...but spread the risk
Because of his great success at so young an age, Carnegie developed the reputation in business of being fearless and reckless. This image, he says, could not have been further from the truth. In fact he never risked his own capital or that of his partners to any great degree: "When I did big things, some large corporation like the Pennsylvania Railroad Company was behind me and the responsible party."
You don't have to risk everything to think and act big. Carnegie's lesson is to get another party to carry the risk and use their reputation to assist your enterprise.
Success comes from openness and treating people well
Carnegie sought to create transparency in the management of all his plants. He kept them very well ordered and clean and welcomed government inspectors. He always sought good relations with labor, and generally gave employees what they wanted within reason. The famous Homestead plant strike in which several men died occurred while he was away in Scotland, and it is unlikely it would have happened if he had been there.
He made many of his staff rich. Plant manager Charles Schwab was the first person in American to be paid $1 million a year. In Napoleon Hill's Think And Grow Rich, Hill notes that this huge sum was not for Schwab's technical expertise, but for his superb ability to motivate. Like all great successes, Carnegie was a student of human nature and knew that the effective channeling of a workforce's energies was the mark of a true leader. He noted: "I did not understand steam machinery, but I tried to understand that much more complicated mechanism - man."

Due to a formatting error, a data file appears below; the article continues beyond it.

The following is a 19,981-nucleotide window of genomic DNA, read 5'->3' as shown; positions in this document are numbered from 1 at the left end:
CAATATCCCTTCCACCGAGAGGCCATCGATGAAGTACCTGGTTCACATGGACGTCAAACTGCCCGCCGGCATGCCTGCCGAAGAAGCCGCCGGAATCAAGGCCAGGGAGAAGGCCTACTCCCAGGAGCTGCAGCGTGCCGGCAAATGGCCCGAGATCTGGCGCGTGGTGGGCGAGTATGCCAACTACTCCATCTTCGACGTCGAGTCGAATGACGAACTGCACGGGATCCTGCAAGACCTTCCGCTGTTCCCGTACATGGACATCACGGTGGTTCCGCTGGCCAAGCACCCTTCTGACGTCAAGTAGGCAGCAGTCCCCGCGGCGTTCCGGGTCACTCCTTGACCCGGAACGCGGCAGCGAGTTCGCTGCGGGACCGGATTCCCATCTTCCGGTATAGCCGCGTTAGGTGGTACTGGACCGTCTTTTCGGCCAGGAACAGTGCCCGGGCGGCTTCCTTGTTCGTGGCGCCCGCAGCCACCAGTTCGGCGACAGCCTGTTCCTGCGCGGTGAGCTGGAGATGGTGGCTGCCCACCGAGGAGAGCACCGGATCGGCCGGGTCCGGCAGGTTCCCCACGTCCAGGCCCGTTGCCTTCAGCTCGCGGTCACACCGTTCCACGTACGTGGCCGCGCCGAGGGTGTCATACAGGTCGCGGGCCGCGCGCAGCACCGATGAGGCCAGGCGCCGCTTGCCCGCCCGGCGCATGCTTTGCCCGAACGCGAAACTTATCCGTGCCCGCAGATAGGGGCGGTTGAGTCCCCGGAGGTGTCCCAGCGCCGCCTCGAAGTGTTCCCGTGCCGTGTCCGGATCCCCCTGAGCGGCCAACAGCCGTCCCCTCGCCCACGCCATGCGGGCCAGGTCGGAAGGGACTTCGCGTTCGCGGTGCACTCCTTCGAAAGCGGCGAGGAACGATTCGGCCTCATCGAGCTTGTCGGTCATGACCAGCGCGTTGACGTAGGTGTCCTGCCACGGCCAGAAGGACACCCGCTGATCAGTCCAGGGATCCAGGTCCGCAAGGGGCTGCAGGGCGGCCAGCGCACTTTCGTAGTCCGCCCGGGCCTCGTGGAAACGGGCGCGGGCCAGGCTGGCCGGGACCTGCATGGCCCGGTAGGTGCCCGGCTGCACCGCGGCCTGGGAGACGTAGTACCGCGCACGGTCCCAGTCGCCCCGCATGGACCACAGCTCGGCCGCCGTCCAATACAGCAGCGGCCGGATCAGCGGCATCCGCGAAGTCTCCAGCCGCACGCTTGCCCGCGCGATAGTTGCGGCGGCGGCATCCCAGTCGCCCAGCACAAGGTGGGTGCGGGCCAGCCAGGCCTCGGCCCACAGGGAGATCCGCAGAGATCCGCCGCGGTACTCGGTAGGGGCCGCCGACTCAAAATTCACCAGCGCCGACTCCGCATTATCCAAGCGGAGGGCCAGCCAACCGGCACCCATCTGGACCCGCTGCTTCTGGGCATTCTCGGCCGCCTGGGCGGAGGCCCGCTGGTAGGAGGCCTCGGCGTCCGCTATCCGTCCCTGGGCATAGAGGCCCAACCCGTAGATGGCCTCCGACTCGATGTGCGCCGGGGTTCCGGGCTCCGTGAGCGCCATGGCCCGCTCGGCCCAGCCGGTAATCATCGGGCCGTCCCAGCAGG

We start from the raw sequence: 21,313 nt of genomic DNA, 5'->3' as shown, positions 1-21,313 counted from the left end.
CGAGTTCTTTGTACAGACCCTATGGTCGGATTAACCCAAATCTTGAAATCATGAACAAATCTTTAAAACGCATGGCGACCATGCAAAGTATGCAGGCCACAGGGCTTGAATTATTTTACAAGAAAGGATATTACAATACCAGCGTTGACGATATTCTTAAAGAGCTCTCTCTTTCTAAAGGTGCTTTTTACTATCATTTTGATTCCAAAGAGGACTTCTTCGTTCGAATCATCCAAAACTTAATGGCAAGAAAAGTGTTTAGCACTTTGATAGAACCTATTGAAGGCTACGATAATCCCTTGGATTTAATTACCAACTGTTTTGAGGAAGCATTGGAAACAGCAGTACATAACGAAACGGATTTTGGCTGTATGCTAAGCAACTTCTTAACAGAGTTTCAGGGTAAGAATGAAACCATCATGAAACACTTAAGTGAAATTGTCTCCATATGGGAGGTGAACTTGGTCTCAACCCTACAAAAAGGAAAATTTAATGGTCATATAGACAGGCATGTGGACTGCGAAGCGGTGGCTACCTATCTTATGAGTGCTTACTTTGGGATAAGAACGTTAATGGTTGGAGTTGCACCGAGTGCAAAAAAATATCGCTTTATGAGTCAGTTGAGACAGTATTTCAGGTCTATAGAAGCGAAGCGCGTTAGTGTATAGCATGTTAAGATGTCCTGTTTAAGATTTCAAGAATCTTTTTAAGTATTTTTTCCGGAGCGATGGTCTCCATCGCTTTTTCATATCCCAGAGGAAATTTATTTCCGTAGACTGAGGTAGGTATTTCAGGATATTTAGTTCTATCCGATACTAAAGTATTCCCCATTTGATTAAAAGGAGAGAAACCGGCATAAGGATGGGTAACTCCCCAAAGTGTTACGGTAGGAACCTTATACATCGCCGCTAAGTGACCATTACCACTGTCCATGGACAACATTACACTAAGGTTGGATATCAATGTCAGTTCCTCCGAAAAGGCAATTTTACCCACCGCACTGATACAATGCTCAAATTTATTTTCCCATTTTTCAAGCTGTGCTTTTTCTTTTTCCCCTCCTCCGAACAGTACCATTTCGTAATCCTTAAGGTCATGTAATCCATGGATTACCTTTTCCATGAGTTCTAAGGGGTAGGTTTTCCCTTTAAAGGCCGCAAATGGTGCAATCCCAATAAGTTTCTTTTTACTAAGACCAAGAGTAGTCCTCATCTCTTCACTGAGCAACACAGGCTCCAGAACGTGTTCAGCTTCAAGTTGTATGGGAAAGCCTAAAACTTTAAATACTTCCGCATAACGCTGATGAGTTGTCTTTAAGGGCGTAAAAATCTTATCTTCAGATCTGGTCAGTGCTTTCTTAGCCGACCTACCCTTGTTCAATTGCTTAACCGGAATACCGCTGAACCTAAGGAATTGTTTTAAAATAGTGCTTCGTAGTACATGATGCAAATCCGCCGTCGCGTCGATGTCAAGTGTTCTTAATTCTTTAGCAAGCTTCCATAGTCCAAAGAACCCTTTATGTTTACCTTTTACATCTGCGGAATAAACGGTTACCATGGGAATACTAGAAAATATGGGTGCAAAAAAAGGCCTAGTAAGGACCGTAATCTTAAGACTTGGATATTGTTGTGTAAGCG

Be master of your mood
"A sunny disposition is worth more than fortune. Young people should know that it can be cultivated; that the mind like the body can be moved from the shade into sunshine."
Read these two lines again. Carnegie's simple statement encapsulates hundreds of self-help and success books.
Public speaking is just speaking
"My two rules for speaking then (and now) were: Make yourself perfectly at home before your audience, and simply talk to them, not at them. Do not try to be somebody else; be your own self and talk, never 'orate' until you can't help it."
Remember Carnegie's advice and you won't have to take any expensive courses. It should be added that in order to 'be your self' you have to have spent time working out who you are and what you stand for. Oration suggests stating the world as you would like it to be. Speaking comes from the heart, which is always true.
Enlarge your circle
Carnegie's friends included Judge Mellon, Matthew Arnold, James Blaine, William Gladstone, President Harrison, Mark Twain and Herbert Spencer. These relationships were not cultivated so he could name-drop, but so he could learn direct from their unique knowledge and experience. Always seek out the interesting people.
Seek knowledge and value, not money alone